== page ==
|Publication number||US4975059 A|
|Application number||US 07/300,671|
|Publication date||Dec 4, 1990|
|Filing date||Jan 23, 1989|
|Priority date||Jan 23, 1989|
|Publication number||07300671, 300671, US 4975059 A, US 4975059A, US-A-4975059, US4975059 A, US4975059A|
|Inventors||Victor I. Sendax|
|Original Assignee||Sendax Dental Implant Magnetics, Inc.|
|Export Citation||BiBTeX, EndNote, RefMan|
|Patent Citations (25), Non-Patent Citations (2), Referenced by (20), Classifications (6), Legal Events (4)|
|External Links: USPTO, USPTO Assignment, Espacenet|
1. Field of the Invention
The present invention relates to a cast dental implant abutment which provides a mating interface between internally threaded cylinder-type dental implants and various attachments or abutments to be used in fixed and removable implant prosthodontics. The threading of the inventive device permits the interchanging of the various attachments when desired by doctor and/or patient thus providing total flexibility as to retention system options over the useful life of the implant(s).
2. Background Information
Threaded systems for intra-oral implants have a built-in imperativeness when angled abutments are necessary since they can only line up properly in the jaw for prosthetic application if they are pre-tried-in at the implant site and the position subsequently replicated by custom-casting the device and its individual threading configuration. Since cylinder-type implants must also be placed where anatomically there is adequate bone quantity in the ultimate direction of the implant, angulation can be haphazard and must often be redressed if reasonable final alignment, parellelism and esthetic-phonetic standards are to be upheld. The inventive cast dental implant abutment is the first universal device to permit such a threaded system to be easily redressed. It is also possible to fabricate the inventive device within cost-effective paramaters to permit widespread utilization.
The present invention concerns cast dental implant abutment comprising a footpiece at the bottom end of the abutment, the footpiece having screw threads on the outer circumference thereof, and a castable cuff piece on the bottom thereof attached to the footpiece, the cuff piece on the top thereof having an indentation to accept the point of a screwdriver, the cuff piece capable of being severed at the top surface thereof at an angle other than 180°.
For the purpose of illustrating the invention, there is shown in the drawings forms which may be preferred; it is understood, however, that this invention is not limited to the precise arrangements and instrumentalities depicted in the drawings.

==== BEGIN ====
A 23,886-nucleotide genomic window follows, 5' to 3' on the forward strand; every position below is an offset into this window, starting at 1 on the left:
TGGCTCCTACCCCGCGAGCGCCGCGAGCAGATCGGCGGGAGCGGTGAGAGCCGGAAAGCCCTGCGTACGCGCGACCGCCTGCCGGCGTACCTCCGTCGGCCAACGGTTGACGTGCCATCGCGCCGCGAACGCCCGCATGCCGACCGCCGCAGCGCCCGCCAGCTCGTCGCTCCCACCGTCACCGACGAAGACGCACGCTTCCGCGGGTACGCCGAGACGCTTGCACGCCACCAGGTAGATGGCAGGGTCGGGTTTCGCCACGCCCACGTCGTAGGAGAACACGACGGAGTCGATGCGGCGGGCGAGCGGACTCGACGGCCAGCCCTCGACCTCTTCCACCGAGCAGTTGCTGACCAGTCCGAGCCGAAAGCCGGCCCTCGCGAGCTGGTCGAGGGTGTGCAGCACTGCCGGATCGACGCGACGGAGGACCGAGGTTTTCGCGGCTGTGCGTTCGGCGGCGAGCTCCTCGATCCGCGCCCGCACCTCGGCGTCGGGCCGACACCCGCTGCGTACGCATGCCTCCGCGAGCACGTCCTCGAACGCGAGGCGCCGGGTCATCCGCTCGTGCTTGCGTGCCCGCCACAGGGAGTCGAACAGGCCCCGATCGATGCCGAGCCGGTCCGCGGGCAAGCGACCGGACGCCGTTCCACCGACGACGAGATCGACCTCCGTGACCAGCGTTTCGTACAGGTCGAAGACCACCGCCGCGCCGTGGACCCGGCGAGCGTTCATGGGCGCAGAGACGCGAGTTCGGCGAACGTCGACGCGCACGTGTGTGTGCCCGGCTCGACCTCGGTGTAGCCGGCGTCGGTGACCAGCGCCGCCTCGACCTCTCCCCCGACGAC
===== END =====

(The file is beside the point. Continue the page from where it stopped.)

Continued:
FIG. 1 is a perspective view of a cast dental implant abutment according to the present invention.
FIG. 2 is a perspective view of the cast dental implant abutment depicted in FIG. 1 with a "piggy-back" transfer coupling.
FIG. 3 is a sectional view taken along line 3--3 of FIG. 2.
FIG. 4 is a perspective view of another cast dental implant according to the present invention with a magnetic top depicted unattached to the implant.
FIG. 5 is a perspective view of the cast dental implant depicted in FIG. 4 with the magnetic top disposed on top of the implant.
FIG. 6 is a sectional view taken along line 6--6 of FIG. 5.
FIG. 7 is a perspective view of a female receptor component used in conjunction with the cast dental implant abutment depicted in FIG. 1.
FIG. 8 is a sectional view taken along line 8--8 of FIG. 7.
FIG. 9 is a perspective view of an angled version of the device depicted in FIGS. 4, 5 and 6.
Referring to the drawings wherein like parts are designated by like reference numerals, there is depicted in FIG. 1 a cast dental implant abutment 10 according to the present invention. The abutment 10 is preferably prefabricated from an acrylic plastic. The abutment 10 has an externally threaded lower section 12 which precisely threads into the individual internal threads of a cylinder-type HA-coated implant (not shown). The inventive device is compatable with any current brand of internally-threaded, commercially available cylinder implant, as well as a superiosteal implant made with a cast-to threaded titanium cylinder as a retention abutment with interchangability options comparable to an in-the-bone cylinder implant. The acrylic abutment 10 may be either machined or injection-molded. The outer dimension of the abutment 10 corresponds to the outer dimension of the implant type it is intended to match up with, so that there will be a seamless continuity from the implant to the inventive cast abutment 10.
The top of the abutment 10 has a cross-hatch groove system 14 recessed in its surface 16 to permit screwing down the abutment 10 into the implant (not shown) in the jawbone of a patient. This is first done after the implant has integrated with the bone and been surgically uncovered. At this time the abutment 10 is screwed down into place very lightly and with a little lubricant to permit easy unscrewing without fracturing the acrylic. It is then cut off at an angle to form surface 18 to bring it into normal relationship to the other implants or abutment teeth in the arch, and also into normal relation to the opposite (opposing) arch or jaw. This redressing or redirecting of the angulation of the abutment 10 is the key to the flexibility of the abutment 10 and its univeral applicability.